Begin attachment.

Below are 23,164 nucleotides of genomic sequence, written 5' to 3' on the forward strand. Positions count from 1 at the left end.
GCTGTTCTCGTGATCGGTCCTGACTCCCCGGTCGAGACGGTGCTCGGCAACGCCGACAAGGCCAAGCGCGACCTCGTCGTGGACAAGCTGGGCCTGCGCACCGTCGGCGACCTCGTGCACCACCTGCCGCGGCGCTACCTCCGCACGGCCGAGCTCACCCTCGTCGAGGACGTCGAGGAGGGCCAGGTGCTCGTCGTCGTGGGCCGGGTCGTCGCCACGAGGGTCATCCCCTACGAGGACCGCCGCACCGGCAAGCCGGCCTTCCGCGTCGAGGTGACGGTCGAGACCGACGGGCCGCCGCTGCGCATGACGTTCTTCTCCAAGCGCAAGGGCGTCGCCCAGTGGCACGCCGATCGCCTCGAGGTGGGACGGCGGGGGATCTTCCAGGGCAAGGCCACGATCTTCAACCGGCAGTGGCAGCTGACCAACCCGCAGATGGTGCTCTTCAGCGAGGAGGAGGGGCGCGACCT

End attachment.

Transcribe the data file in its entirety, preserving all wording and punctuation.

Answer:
Below are 23,164 nucleotides of genomic sequence, written 5' to 3' on the forward strand. Positions count from 1 at the left end.
GCTGTTCTCGTGATCGGTCCTGACTCCCCGGTCGAGACGGTGCTCGGCAACGCCGACAAGGCCAAGCGCGACCTCGTCGTGGACAAGCTGGGCCTGCGCACCGTCGGCGACCTCGTGCACCACCTGCCGCGGCGCTACCTCCGCACGGCCGAGCTCACCCTCGTCGAGGACGTCGAGGAGGGCCAGGTGCTCGTCGTCGTGGGCCGGGTCGTCGCCACGAGGGTCATCCCCTACGAGGACCGCCGCACCGGCAAGCCGGCCTTCCGCGTCGAGGTGACGGTCGAGACCGACGGGCCGCCGCTGCGCATGACGTTCTTCTCCAAGCGCAAGGGCGTCGCCCAGTGGCACGCCGATCGCCTCGAGGTGGGACGGCGGGGGATCTTCCAGGGCAAGGCCACGATCTTCAACCGGCAGTGGCAGCTGACCAACCCGCAGATGGTGCTCTTCAGCGAGGAGGAGGGGCGCGACCT